A Brief History of White Rappers

Eminem. Beastie Boys. Mac Miller. Vanilla Ice. They all rap and they’re all caucasian. MTV has this condensed history of white rappers.

White rappers. How many of us love them? To be a white rapper is a tough row to hoe in an industry with a complex overlay of cultural, social, and capitalist demands. Questions get raised: Are you real enough? Does your background matter? Is it harder or easier for you to succeed in the industry because you’re white? Did you just get signed because the record company knows that concerned white parents are way more likely to buy your stuff for their kids than the music made by some dark-skinned dude with diamond grills? Can you say the n-word? Should you? As hip-hop wrestles with its own rapidly altering identity — the kind of world where a street-verified Meek Mill can come for ex-urban Drake and see his own career nearly cave in as a result — it becomes more and more difficult to tell who has what right to be involved in what music.

Rakim, widely considered one of the greatest rappers of all time, once uttered the line, “It ain’t where you’re from, it’s where you’re at.” This is the keystone bar of a song, “I Know You Got Soul,” that has become something of a manifesto for hip-hop culture. It’s about skills, not your background, Rakim seems to tell us. You spit your rhymes, and that’s all that matters. If they’re wack, go back and practice until they aren’t. Where you come from, what you look like, is beside the point. (Which is precisely how it came to pass that Meek got eaten by Drake.)

That some people interpreted Rakim’s words as a call to color blindness reflects the kind of idealism that characterized hip-hop in its nascent stages. Even in 1987, when Rakim uttered that line, people were beginning to enshrine the idea of an earlier golden age when the genre — still bereft of big money deals and corporate intervention, and prior to the crack epidemic and its ensuing nihilistic carnage — was nothing more than a beautiful solution to poverty’s most pressing complications. It was an urgent artistic expression magically created from the simplest of ingredients: turntables, microphones, spray cans, walls, cardboard. Crews were just as likely to battle one another with dance and rhyme skills as with gunplay and violence. The art form was driven by a high-integrity devotion to quality and discipline, or so the story goes.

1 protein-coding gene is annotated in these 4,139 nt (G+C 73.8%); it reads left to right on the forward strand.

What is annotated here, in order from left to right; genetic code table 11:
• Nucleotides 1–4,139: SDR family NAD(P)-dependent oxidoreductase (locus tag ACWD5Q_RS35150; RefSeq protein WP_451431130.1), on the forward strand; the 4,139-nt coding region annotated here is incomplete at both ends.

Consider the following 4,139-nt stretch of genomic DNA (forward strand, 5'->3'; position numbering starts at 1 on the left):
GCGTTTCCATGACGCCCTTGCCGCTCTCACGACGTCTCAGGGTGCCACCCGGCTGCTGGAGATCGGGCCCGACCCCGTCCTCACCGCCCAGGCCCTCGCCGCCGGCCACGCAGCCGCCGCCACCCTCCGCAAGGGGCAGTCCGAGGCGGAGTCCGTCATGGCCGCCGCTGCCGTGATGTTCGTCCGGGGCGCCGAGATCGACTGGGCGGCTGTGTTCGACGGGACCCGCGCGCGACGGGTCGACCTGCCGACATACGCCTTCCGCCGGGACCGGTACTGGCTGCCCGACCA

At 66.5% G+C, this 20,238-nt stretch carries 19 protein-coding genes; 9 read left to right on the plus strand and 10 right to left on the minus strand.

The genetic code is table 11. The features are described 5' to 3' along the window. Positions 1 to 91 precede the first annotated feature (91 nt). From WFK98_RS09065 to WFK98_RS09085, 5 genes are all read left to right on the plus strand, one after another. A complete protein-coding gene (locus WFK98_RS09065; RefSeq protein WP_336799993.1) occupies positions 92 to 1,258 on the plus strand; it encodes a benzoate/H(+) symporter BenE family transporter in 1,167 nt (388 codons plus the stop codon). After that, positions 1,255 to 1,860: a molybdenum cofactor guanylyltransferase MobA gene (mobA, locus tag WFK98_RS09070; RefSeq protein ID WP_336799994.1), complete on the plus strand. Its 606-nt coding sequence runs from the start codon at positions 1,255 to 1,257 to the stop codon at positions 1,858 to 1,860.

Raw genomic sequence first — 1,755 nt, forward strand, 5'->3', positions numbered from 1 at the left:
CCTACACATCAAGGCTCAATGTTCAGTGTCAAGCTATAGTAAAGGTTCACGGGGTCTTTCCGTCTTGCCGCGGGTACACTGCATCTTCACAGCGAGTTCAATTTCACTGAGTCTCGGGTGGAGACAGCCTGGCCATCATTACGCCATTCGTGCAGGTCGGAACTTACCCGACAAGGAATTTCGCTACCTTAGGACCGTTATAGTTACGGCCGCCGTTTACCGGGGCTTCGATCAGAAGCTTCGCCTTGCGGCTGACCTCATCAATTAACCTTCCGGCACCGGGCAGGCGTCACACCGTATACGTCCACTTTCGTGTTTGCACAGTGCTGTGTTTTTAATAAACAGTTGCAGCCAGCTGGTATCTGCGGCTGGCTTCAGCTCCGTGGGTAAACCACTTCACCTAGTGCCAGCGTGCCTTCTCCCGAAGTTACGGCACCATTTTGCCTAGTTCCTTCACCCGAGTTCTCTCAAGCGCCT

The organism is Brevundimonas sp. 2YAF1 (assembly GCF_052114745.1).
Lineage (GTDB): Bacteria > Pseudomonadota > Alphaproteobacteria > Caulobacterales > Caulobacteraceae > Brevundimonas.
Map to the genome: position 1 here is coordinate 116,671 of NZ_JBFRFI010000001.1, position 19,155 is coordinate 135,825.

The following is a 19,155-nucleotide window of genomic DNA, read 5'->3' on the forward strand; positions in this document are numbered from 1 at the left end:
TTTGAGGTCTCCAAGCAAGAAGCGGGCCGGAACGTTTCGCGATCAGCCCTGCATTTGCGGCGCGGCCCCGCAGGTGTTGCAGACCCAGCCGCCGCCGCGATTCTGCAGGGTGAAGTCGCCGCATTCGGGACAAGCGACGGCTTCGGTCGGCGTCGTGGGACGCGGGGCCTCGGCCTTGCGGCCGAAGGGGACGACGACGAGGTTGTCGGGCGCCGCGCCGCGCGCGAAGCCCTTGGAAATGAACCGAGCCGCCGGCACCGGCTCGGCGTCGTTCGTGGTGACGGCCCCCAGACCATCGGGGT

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Alan Cross

is an internationally known broadcaster, interviewer, writer, consultant, blogger and speaker. In his 30+ years in the music business, Alan has interviewed the biggest names in rock, from David Bowie and U2 to Pearl Jam and the Foo Fighters. He’s also known as a musicologist and documentarian through programs like The Ongoing History of New Music.

One thought on “A Brief History of White Rappers

  • July 19, 2016 at 10:44 pm

    Ken Nordine was the first white rap recording artist.


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